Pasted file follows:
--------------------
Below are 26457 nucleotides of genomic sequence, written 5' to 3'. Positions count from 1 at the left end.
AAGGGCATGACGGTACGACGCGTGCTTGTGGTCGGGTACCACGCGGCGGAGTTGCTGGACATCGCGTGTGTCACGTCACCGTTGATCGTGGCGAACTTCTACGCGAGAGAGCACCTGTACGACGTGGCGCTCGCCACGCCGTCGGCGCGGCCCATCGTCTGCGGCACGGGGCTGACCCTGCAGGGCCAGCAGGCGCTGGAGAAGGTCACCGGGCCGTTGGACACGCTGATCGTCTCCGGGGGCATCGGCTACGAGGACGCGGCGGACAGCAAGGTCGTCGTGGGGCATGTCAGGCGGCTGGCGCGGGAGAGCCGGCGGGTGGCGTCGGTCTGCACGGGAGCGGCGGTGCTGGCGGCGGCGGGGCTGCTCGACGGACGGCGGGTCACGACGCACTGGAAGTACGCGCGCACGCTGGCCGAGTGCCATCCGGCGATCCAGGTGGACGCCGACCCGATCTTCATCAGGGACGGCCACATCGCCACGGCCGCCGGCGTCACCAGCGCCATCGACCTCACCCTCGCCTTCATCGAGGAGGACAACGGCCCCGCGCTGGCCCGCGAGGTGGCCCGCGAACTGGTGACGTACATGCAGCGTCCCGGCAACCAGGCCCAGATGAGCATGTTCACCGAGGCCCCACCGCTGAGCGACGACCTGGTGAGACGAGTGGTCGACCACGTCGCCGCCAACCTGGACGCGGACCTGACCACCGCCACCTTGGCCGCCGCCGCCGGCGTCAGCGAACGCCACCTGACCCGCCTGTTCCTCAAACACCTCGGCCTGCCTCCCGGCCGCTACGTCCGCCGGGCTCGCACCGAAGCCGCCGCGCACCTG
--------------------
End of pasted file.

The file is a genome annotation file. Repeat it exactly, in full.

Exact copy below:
Below are 26457 nucleotides of genomic sequence, written 5' to 3'. Positions count from 1 at the left end.
AAGGGCATGACGGTACGACGCGTGCTTGTGGTCGGGTACCACGCGGCGGAGTTGCTGGACATCGCGTGTGTCACGTCACCGTTGATCGTGGCGAACTTCTACGCGAGAGAGCACCTGTACGACGTGGCGCTCGCCACGCCGTCGGCGCGGCCCATCGTCTGCGGCACGGGGCTGACCCTGCAGGGCCAGCAGGCGCTGGAGAAGGTCACCGGGCCGTTGGACACGCTGATCGTCTCCGGGGGCATCGGCTACGAGGACGCGGCGGACAGCAAGGTCGTCGTGGGGCATGTCAGGCGGCTGGCGCGGGAGAGCCGGCGGGTGGCGTCGGTCTGCACGGGAGCGGCGGTGCTGGCGGCGGCGGGGCTGCTCGACGGACGGCGGGTCACGACGCACTGGAAGTACGCGCGCACGCTGGCCGAGTGCCATCCGGCGATCCAGGTGGACGCCGACCCGATCTTCATCAGGGACGGCCACATCGCCACGGCCGCCGGCGTCACCAGCGCCATCGACCTCACCCTCGCCTTCATCGAGGAGGACAACGGCCCCGCGCTGGCCCGCGAGGTGGCCCGCGAACTGGTGACGTACATGCAGCGTCCCGGCAACCAGGCCCAGATGAGCATGTTCACCGAGGCCCCACCGCTGAGCGACGACCTGGTGAGACGAGTGGTCGACCACGTCGCCGCCAACCTGGACGCGGACCTGACCACCGCCACCTTGGCCGCCGCCGCCGGCGTCAGCGAACGCCACCTGACCCGCCTGTTCCTCAAACACCTCGGCCTGCCTCCCGGCCGCTACGTCCGCCGGGCTCGCACCGAAGCCGCCGCGCACCTG